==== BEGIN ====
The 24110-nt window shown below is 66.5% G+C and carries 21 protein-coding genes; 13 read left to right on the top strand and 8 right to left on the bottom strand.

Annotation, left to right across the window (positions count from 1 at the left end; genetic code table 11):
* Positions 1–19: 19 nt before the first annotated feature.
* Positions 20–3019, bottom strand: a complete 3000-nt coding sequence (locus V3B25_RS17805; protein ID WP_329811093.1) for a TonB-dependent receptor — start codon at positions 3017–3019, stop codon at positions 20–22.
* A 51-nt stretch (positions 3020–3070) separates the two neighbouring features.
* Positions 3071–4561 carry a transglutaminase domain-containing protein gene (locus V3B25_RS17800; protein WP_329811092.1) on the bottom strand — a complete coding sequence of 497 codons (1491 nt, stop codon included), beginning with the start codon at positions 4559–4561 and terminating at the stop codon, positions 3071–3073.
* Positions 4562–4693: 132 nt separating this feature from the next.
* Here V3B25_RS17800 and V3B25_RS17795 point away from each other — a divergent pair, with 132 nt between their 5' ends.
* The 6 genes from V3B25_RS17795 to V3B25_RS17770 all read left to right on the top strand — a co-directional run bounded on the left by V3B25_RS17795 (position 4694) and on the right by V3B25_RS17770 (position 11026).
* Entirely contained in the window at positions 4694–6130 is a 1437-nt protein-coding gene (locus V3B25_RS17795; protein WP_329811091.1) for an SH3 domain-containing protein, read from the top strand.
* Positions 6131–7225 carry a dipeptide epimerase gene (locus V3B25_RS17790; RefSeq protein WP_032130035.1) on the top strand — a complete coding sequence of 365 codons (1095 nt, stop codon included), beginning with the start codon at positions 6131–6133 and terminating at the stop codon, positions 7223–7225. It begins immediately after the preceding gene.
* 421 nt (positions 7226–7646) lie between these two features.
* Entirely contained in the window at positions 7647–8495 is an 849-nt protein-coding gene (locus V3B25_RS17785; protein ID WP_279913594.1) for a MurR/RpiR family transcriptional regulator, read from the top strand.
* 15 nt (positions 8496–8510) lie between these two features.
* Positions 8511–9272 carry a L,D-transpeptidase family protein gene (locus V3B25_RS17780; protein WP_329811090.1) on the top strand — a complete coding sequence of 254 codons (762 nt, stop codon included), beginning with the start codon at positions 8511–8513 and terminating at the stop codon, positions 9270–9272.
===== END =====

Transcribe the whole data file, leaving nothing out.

The 24110-nt window shown below is 66.5% G+C and carries 21 protein-coding genes; 13 read left to right on the top strand and 8 right to left on the bottom strand.

Annotation, left to right across the window (positions count from 1 at the left end; genetic code table 11):
* Positions 1–19: 19 nt before the first annotated feature.
* Positions 20–3019, bottom strand: a complete 3000-nt coding sequence (locus V3B25_RS17805; protein ID WP_329811093.1) for a TonB-dependent receptor — start codon at positions 3017–3019, stop codon at positions 20–22.
* A 51-nt stretch (positions 3020–3070) separates the two neighbouring features.
* Positions 3071–4561 carry a transglutaminase domain-containing protein gene (locus V3B25_RS17800; protein WP_329811092.1) on the bottom strand — a complete coding sequence of 497 codons (1491 nt, stop codon included), beginning with the start codon at positions 4559–4561 and terminating at the stop codon, positions 3071–3073.
* Positions 4562–4693: 132 nt separating this feature from the next.
* Here V3B25_RS17800 and V3B25_RS17795 point away from each other — a divergent pair, with 132 nt between their 5' ends.
* The 6 genes from V3B25_RS17795 to V3B25_RS17770 all read left to right on the top strand — a co-directional run bounded on the left by V3B25_RS17795 (position 4694) and on the right by V3B25_RS17770 (position 11026).
* Entirely contained in the window at positions 4694–6130 is a 1437-nt protein-coding gene (locus V3B25_RS17795; protein WP_329811091.1) for an SH3 domain-containing protein, read from the top strand.
* Positions 6131–7225 carry a dipeptide epimerase gene (locus V3B25_RS17790; RefSeq protein WP_032130035.1) on the top strand — a complete coding sequence of 365 codons (1095 nt, stop codon included), beginning with the start codon at positions 6131–6133 and terminating at the stop codon, positions 7223–7225. It begins immediately after the preceding gene.
* 421 nt (positions 7226–7646) lie between these two features.
* Entirely contained in the window at positions 7647–8495 is an 849-nt protein-coding gene (locus V3B25_RS17785; protein ID WP_279913594.1) for a MurR/RpiR family transcriptional regulator, read from the top strand.
* 15 nt (positions 8496–8510) lie between these two features.
* Positions 8511–9272 carry a L,D-transpeptidase family protein gene (locus V3B25_RS17780; protein WP_329811090.1) on the top strand — a complete coding sequence of 254 codons (762 nt, stop codon included), beginning with the start codon at positions 8511–8513 and terminating at the stop codon, positions 9270–9272.